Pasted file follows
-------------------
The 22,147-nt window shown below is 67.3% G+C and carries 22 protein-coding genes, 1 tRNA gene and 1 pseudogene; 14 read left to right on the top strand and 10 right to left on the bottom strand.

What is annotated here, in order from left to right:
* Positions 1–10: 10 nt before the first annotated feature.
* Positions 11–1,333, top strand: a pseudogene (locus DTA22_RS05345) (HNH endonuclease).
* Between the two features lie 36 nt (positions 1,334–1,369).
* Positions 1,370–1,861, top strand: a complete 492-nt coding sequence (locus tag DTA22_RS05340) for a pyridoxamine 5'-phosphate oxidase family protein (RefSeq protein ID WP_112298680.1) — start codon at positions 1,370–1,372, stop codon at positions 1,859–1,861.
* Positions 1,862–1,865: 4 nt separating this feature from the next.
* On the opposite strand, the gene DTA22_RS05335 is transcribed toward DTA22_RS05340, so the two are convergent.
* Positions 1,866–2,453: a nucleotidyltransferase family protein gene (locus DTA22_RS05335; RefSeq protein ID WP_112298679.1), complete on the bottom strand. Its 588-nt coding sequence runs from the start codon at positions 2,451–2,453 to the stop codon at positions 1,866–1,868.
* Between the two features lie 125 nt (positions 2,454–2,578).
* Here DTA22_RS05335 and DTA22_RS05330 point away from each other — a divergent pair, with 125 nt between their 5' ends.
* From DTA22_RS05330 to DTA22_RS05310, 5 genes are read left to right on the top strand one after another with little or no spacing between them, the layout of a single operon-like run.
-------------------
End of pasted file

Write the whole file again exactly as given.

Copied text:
The 22,147-nt window shown below is 67.3% G+C and carries 22 protein-coding genes, 1 tRNA gene and 1 pseudogene; 14 read left to right on the top strand and 10 right to left on the bottom strand.

What is annotated here, in order from left to right:
* Positions 1–10: 10 nt before the first annotated feature.
* Positions 11–1,333, top strand: a pseudogene (locus DTA22_RS05345) (HNH endonuclease).
* Between the two features lie 36 nt (positions 1,334–1,369).
* Positions 1,370–1,861, top strand: a complete 492-nt coding sequence (locus tag DTA22_RS05340) for a pyridoxamine 5'-phosphate oxidase family protein (RefSeq protein ID WP_112298680.1) — start codon at positions 1,370–1,372, stop codon at positions 1,859–1,861.
* Positions 1,862–1,865: 4 nt separating this feature from the next.
* On the opposite strand, the gene DTA22_RS05335 is transcribed toward DTA22_RS05340, so the two are convergent.
* Positions 1,866–2,453: a nucleotidyltransferase family protein gene (locus DTA22_RS05335; RefSeq protein ID WP_112298679.1), complete on the bottom strand. Its 588-nt coding sequence runs from the start codon at positions 2,451–2,453 to the stop codon at positions 1,866–1,868.
* Between the two features lie 125 nt (positions 2,454–2,578).
* Here DTA22_RS05335 and DTA22_RS05330 point away from each other — a divergent pair, with 125 nt between their 5' ends.
* From DTA22_RS05330 to DTA22_RS05310, 5 genes are read left to right on the top strand one after another with little or no spacing between them, the layout of a single operon-like run.